Relationships among physicians, nurses and healthcare administrators may be positive; they may respect each other, share similar goals and work together to accomplish joint aims.8 Often, however, relationships among the groups are not so positive. For example, physicians do not always trust healthcare administrators to understand them or appreciate their legitimate needs.9 Physicians are more likely than nurses to think that the two groups are working well together,10 11 perhaps because physicians' higher status makes them less aware of difficulties that nurses experience in the relationship.6 12 Cohn13 noted that ‘physician-relations issues provoke not only practical but also desperate ideas from healthcare executives.’
Rifts among these groups have negative impacts on quality.1 Patient care in ICUs suffers when there are differences in nurses' and physicians' knowledge bases.14 Nurses are sometimes afraid of reporting errors because of concerns about administrators' responses,15 and when they encounter problems they may solve them but may not communicate the solutions to others who should know about them.16 Medical staff at a US hospital complained that the CEO and her administrative team interfered with initiatives and recommendations essential to improving quality.17 Ferlie and Shortell18 discussed a cultural divide between clinical and managerial cultures in healthcare that is a ‘deterrent to quality improvement work.’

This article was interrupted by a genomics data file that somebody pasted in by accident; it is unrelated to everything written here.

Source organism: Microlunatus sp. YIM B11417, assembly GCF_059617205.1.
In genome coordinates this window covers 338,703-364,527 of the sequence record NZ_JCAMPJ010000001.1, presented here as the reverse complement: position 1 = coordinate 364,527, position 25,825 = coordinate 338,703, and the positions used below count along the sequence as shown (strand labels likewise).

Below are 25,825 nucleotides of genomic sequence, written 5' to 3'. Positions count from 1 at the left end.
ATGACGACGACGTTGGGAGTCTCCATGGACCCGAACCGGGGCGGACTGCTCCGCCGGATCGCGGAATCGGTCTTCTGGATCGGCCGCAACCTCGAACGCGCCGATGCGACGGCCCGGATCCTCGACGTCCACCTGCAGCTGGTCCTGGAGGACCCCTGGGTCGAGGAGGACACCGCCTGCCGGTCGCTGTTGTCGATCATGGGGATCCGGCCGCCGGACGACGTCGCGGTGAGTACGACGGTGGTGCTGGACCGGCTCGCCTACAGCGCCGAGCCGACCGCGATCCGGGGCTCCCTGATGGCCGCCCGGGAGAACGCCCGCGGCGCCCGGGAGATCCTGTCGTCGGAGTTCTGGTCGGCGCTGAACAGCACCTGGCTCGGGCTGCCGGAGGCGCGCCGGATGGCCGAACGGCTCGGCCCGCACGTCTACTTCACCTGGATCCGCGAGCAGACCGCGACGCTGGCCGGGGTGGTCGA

Disagreements among physicians, nurses and administrators are frequently discussed as communication problems.1 19 20 However, communication difficulties are often symptomatic of subtle but pervasive intergroup dynamics problems. It is crucial to determine how to diagnose these deeper issues and to work with them to foster more effective intergroup relationships in healthcare. The intergroup dynamics I will discuss are social identity,21 communities of practice22 and socialisation into professional identities.23
Social identity
Tajfel and Turner's21 24 social identity theory focused on how people's self-esteem derives at least partly from the social groups with which they identify. Identification with valued groups brings benefits, including personal security, companionship, bonding and greater well-being after life-threatening events such as strokes.25 26 Further, identification with a professional group facilitates behaviour consistent with that identity. For example, in one study, the more nurses identified with the nursing profession, the more likely they were to get vaccinated.27